Well, it’s almost here. The most eagerly anticipated game for Montreal and Toronto fans since the MLS-is-Back draw was made, kicks-off at 8pm local time this evening.
The Impact must not lose. Even a draw at the end of 90 minutes does not spell disaster, although it would mean the last game must be won against DC United.
The Impact must walk tall. A repeat of the performance against New England and they may as well make plans to return to Quebec before tonight’s half-time interval grinds to a halt.
I’m not convinced that Thierry Henry refers only to that last game when he mentions lack of fighting spirit, but I’m prepared to be stood corrected. We’ll see.
The Montreal players must play this evening as though their lives are dependent on the outcome. They must be bold, committed and more offensive than in the last game. Nothing less will do. The coach demands it, but more importantly, the fans demand it. Toronto will be fired up and their commitment must be matched. The Reds will also be determined not to let a lead slip should they get in front, after what happened against DC United.
It’s Thierry Henry’s first flavour of a Montreal-Toronto derby that fans still seek a concrete name for. The most humorous and creative attempt I’ve seen this week is ‘The Cold Firm Derby’, a send-up of Glasgow’s most intense hour and a half.
But it will be anything but cold in Orlando tonight. Henry realizes it could be the most unique and strange of all Montreal-Toronto meetings, yet he knows what it means to participants and fans alike.
“The game could be in your garden or Stade Saputo or another stadium,” he said. “That’s the one you don’t want to lose. So for me, I don’t even have to motivate the players because they already know what time it is. And I’m sure it’s the same for Toronto.
“At the end of the day it is a rivalry.”
You sense Henry doesn’t yet know what his best team or strategy is, tinkering with the line-up as he attempts to find the right formula. Understandable under the circumstances, but he’ll still be acutely aware that result means more than performance tonight. He must figure a way to plunder at least a point.
His predecessor, Remi Garde’s first win arrived against Toronto FC when they were MLS Champions, so why not a mirror-copy for Henry this evening?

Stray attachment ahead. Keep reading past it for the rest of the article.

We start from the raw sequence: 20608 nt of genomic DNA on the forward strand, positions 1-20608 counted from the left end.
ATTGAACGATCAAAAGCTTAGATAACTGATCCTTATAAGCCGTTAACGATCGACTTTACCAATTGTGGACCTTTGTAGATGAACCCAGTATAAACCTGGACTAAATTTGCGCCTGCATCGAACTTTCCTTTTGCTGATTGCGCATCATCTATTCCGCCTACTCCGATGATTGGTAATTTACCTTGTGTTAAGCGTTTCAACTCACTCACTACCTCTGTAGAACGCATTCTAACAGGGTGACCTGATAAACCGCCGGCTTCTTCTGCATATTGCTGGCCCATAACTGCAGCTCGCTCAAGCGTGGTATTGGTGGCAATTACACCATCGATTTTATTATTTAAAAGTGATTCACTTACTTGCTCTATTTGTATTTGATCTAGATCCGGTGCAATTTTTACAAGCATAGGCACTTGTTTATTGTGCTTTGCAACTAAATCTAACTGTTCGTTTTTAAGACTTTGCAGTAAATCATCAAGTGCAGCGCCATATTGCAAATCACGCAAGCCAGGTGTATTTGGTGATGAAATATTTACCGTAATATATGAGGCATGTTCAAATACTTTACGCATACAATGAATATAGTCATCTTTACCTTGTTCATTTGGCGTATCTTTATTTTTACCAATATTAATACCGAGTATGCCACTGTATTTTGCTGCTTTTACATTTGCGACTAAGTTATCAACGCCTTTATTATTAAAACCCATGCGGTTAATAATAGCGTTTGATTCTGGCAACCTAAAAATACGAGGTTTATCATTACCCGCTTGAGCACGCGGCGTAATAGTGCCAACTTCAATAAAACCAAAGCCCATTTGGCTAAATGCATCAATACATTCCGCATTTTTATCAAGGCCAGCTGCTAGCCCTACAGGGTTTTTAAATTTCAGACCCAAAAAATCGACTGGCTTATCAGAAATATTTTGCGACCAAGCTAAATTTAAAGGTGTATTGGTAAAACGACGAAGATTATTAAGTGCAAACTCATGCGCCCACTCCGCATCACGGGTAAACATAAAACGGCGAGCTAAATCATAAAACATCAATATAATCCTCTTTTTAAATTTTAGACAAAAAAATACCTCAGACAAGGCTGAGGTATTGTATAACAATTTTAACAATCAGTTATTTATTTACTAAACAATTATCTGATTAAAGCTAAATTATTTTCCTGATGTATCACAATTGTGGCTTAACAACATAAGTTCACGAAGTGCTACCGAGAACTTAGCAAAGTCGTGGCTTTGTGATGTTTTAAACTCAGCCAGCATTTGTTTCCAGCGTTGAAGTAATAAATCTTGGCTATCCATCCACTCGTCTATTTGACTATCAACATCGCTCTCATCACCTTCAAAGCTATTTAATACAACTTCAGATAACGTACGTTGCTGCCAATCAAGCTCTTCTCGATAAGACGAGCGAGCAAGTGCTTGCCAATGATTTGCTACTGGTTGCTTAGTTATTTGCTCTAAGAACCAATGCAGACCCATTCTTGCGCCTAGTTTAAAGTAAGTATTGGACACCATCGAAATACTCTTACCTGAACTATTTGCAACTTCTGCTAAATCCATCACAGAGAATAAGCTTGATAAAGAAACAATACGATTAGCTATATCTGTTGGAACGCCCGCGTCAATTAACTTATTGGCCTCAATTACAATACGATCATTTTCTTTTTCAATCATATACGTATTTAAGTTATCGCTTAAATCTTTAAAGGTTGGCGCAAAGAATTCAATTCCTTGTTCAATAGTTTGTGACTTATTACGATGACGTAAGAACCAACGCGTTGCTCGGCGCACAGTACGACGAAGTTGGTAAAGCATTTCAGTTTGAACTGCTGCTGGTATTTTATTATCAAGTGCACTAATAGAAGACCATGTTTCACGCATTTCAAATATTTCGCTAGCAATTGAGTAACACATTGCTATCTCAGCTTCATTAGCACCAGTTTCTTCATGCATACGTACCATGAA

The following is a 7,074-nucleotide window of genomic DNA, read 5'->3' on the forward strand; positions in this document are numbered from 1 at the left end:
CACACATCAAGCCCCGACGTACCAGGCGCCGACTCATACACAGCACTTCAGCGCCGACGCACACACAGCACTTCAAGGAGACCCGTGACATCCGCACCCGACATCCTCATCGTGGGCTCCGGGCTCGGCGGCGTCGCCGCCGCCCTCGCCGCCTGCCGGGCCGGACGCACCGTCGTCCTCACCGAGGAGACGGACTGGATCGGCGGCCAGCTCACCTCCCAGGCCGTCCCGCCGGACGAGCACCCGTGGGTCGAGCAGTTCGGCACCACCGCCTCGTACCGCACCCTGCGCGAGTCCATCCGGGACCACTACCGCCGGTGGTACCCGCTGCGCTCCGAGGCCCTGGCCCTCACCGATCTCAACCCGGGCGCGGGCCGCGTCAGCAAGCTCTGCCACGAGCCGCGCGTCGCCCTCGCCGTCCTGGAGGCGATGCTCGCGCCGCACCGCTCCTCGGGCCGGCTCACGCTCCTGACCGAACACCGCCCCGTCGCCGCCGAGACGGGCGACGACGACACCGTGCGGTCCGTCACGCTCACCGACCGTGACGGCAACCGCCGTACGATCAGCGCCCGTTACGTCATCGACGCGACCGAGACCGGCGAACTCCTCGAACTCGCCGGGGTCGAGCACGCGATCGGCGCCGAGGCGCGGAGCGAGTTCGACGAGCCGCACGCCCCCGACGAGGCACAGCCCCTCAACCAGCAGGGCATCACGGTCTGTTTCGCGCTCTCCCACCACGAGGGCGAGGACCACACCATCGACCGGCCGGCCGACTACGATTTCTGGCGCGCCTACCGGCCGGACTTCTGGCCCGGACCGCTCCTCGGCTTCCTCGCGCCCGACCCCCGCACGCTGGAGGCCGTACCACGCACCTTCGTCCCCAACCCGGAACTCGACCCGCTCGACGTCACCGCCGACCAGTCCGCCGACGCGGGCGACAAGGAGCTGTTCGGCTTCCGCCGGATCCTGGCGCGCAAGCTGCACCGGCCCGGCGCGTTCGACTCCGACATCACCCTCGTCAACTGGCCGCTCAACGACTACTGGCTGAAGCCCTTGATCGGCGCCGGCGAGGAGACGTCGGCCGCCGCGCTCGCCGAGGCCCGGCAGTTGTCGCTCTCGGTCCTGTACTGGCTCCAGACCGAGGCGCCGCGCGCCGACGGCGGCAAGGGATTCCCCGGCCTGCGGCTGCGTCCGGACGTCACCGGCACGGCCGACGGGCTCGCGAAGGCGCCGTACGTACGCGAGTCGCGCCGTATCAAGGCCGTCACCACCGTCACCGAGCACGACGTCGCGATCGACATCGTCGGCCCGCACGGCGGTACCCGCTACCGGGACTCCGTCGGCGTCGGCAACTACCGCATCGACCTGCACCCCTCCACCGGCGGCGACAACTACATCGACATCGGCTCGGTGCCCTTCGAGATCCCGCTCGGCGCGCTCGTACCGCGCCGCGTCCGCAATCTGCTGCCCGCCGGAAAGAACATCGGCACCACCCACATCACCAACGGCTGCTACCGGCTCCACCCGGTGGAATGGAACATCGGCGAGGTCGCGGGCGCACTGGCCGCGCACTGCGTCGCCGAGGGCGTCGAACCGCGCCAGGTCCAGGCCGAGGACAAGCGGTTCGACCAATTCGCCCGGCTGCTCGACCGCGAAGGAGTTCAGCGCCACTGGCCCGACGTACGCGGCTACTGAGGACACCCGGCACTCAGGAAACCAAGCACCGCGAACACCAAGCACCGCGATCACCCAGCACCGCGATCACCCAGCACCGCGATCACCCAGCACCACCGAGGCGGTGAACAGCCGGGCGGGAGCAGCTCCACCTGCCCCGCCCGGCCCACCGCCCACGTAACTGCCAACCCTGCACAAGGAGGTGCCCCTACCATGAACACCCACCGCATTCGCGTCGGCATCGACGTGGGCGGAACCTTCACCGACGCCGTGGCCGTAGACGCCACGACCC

It is clear fatigue has kicked in and performance levels drop around the hour mark in most of the games played in Orlando. This must enter into the coach’s strategic thinking, as will Toronto’s short two-day rest period against six for Montreal. At this level there are fine margins and contrasting rest periods are likely to be significant.
I think the French coach will find space in the line-up for both Piette and Wanyama, with the latter playing in a more advanced role. Piette may be detailed to remain on Bradley’s tail throughout the contest. In that first-ever Remi Garde win 2.5 years ago, the same tactic proved beneficial.
A recall to the starting line-up looks certain for Zachary Brault-Guillard, whose pace can help combat the industry of Tsubasa Endoh on Toronto’s left flank. The Montreal youngster will need greater levels of concentration and discipline than what we’ve seen sometimes in the past, but the raw talent and attributes are present in his game.
Wide men Lappalainen and Quioto are likely to be in the coach’s thoughts after Okwonkwo’s unconvincing display in the first game, although the Nigerian was far from alone in that respect. An injection of pace for Montreal could be telling should the game enter the last 20 minutes still deadlocked.
Toronto will be relieved that both starting centre-backs against DC United, Chris Mavinga and Omar Gonzalez are fit and ready to play this evening.
Right-sided defender Justin Morrow remains a doubt (achilles tendonitis) and Jonathan Osorio (quad) and Jozy Altidore appear to be at least another game away from resuming.
Montreal will trust this evening’s referee, Jair Marrufo can get to grips with Michael Bradley’s continuous promptings. Bradley an effective leader, likes to influence and impose throughout a game. The officials are not immune from his leanings.
He’s also allowed frustration to get the better of himself on occasion, not least at the end of Toronto’s previous game after letting a two-goal lead slip.
Perhaps if Samuel Piette can get under the American’s skin, Montreal is in for a profitable evening?